Jim Cramer recently wrote a solid column about myriad Bakken energy producers that could make good takeout targets as their assets are undervalued. I have written about many of the same companies over the last nine months, and I own Hess (HES) and Linn Energy (LINE).
that were mentioned in the article. Given the low financing costs currently available in the credit markets, a pickup in acquisitions in the region makes a lot of sense. In addition, there are some synergies in tying fields in the same resource base together. Finally, the majors are late to the shale party and in a lot of cases, it is easier, faster and cheaper to buy production and reserves on Wall Street than developing your own fields. The Bakken is the most visible of the current shale regions. Production has increased some 500% during the last five or six years. It now stands at more than half a million barrels per day and continues to rise at an impressive rate.
However, new fracking technology is also unlocking oil and gas in many other shale regions throughout the country. One region I particularly like is the Eagle Ford in Texas. It is very similar to the Bakken in that it is has pro-growth state government, improving energy infrastructure (pipelines, storage, etc.) and rapidly growing production. Here are two companies from that region that offer some of the same long-term value as the Bakken producers.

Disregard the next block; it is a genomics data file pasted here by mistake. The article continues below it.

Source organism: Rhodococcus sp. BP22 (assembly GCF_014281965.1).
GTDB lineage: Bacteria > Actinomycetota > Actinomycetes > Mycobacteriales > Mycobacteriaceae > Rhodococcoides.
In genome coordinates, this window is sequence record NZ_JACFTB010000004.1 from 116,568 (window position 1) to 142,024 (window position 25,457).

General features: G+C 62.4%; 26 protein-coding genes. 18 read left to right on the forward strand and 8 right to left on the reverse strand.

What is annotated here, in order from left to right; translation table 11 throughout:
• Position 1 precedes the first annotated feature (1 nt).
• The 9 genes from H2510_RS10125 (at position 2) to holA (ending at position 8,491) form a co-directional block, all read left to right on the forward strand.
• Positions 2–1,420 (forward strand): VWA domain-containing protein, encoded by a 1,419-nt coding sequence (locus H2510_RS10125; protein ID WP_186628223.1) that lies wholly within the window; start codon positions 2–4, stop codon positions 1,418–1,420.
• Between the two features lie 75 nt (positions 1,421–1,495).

Rosetta Resources (ROSE) is an independent exploration and production company. It owns producing and non-producing oil and gas properties located primarily in South Texas, including the Eagle Ford, and in the Southern Alberta Basin in Northwest Montana.
Four reasons ROSE is a solid growth play at $50 a share:
- Revenue growth projections call for an over 35% sales increase in fiscal 2013, in line with revenue growth in fiscal 2012. The stock sports a five year projected PEG of under 1 (.87).
- Rosetta has some of the best acreage in the liquids-rich Eagle Ford region. Production is on track to increase 30% from this area in fiscal 2013. The company will likely derive more than 60% of overall production from oil and liquids in fiscal 2013 vs. approximately 45% in fiscal 2011.
- Given the company's growth prospects, the stock sells at a very reasonable 12x forward earnings.
- Consensus earnings estimates for fiscal 2013 have moved up over the last three months. The company has more than doubled operating cash flow over the past three years.
Swift Energy (SPY) has operating oil and natural gas properties in Texas, as well as onshore and in the inland waters of Louisiana.
Four reasons SFY has upside from just over $15 a share:
- Revenue and earnings should rebound in fiscal 2013 after both being down in 2012. The stock sells for less than 11x forward earnings and analysts expect approximately 20% revenue growth this year.
- The stock is cheap, trading at 66% of book value, and its enterprise value over operating cash flow ratio comes in around 4. It is just starting to really develop its Eagle Ford properties (78,000 net acres).
- The 12 analysts that cover the stock have a median price target of $25 a share on the stock, around 80% above the current stock price. Credit Suisse expects almost $3.50 in EPS for fiscal 2014.
- Consensus earnings estimates for fiscal 2013 have risen in the last month and insiders have been net buyers of the shares over the last nine months. Most of those insider purchases were at higher prices than the current stock level.